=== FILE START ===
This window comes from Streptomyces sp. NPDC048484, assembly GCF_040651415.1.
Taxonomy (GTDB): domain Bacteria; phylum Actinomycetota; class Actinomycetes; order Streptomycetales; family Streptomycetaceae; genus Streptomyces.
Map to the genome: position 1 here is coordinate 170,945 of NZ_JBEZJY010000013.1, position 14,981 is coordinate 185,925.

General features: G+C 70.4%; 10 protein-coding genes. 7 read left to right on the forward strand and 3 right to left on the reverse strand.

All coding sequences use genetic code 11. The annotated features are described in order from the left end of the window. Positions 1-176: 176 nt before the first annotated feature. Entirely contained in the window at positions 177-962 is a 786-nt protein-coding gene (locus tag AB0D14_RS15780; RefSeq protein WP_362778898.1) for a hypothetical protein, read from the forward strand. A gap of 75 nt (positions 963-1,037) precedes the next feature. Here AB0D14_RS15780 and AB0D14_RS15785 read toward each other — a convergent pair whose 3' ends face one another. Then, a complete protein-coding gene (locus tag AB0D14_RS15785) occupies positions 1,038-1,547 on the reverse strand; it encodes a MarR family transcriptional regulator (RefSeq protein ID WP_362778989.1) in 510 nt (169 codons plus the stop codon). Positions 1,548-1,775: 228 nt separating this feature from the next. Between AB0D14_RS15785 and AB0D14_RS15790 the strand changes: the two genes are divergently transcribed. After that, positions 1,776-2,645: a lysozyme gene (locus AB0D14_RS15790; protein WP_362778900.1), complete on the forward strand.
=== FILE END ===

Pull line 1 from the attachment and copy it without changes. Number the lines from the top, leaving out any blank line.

This window comes from Streptomyces sp. NPDC048484, assembly GCF_040651415.1.